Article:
I hated this episode for many many reasons as well, don’t get me wrong.

      But to be fair… My girlfriend is a teacher, and if you hear gun shots while in a class room you would do just that. Going to check it out could get you killed. Teachers have saved many lives by wrangling their students immediately into tight corners and keeping them quiet. Although I hated the way everything else was handled after the shooting, this scene was actually quite well done.

  5. Thumb up 2

    Please log in to vote

    I wholeheartedly agree with everything you wrote Liz, and I’m also glad that most of the usual reviewers have slated this episode as opposed to what happens with most episodes.

    This episode of Glee was emotional manipulation at its finest, and dare to say, cashing up on an issue they should have never touched. Glee keeps on making these Very Special Episodes, but they should have some boundaries and they don’t. They have covered everything, from being outed to domestic abuse to eating disorders all with the same amount of distaste and general insensibility, but I feel like this episode outshines the others by a mile.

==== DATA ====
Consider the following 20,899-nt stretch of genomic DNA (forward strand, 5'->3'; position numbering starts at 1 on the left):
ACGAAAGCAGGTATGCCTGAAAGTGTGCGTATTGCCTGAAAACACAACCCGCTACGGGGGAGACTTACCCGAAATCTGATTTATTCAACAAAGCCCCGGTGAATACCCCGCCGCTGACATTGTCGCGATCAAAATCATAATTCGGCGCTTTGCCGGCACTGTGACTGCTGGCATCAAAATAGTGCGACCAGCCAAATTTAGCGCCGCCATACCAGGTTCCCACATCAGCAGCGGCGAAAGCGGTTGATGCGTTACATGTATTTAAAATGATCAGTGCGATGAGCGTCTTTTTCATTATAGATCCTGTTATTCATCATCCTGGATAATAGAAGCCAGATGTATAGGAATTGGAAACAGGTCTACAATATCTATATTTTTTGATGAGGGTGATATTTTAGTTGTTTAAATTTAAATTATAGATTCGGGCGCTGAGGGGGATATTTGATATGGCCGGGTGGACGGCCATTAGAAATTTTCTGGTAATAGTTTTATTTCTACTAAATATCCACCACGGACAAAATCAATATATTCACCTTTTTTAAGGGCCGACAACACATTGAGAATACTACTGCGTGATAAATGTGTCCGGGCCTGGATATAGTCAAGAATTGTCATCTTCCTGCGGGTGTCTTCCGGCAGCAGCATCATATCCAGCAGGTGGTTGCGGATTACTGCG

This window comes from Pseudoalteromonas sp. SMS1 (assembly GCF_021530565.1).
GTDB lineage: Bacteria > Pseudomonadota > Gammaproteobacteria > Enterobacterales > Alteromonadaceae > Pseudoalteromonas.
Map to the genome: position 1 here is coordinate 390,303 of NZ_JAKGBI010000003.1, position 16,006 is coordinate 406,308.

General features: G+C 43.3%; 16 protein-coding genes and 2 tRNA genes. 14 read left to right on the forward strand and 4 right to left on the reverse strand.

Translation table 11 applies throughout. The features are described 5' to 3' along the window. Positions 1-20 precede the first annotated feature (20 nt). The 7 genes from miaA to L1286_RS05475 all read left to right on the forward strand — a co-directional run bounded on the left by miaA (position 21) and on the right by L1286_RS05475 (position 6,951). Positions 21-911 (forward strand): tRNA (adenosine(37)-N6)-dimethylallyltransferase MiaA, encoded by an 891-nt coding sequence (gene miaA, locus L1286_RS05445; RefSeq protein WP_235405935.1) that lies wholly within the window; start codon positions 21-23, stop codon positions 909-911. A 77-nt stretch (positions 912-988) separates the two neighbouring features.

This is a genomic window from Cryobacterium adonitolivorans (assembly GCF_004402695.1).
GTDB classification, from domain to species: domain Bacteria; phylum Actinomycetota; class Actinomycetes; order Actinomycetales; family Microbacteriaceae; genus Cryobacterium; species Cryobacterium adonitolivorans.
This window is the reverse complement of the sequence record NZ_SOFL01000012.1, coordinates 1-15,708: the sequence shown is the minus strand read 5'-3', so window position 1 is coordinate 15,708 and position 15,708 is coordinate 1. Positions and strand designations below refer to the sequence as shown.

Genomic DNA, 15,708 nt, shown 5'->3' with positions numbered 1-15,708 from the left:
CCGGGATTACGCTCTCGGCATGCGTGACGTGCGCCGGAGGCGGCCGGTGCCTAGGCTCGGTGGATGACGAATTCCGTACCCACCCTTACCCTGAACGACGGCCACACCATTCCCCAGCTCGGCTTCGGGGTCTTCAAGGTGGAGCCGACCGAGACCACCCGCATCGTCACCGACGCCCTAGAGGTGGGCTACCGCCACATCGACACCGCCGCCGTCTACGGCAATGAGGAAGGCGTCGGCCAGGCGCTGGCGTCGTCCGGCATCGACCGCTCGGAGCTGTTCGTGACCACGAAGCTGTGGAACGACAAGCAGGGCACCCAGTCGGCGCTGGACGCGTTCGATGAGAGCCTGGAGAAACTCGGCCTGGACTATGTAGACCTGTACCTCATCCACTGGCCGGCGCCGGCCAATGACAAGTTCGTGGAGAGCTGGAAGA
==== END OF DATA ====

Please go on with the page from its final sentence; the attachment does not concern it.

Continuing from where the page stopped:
6. Thumb up 0

    Please log in to vote

    Well written piece. Thanks for continuing to write about the show AS.

    Unfortunately, and perhaps it’s because I have evolved out of Glee’s demographic (particularly the episodes missing the East Coast crew), the episode failed to engage me. And I tried.

    Sorry to be a buzz kill. :(

  7. Thumb up 1

    Please log in to vote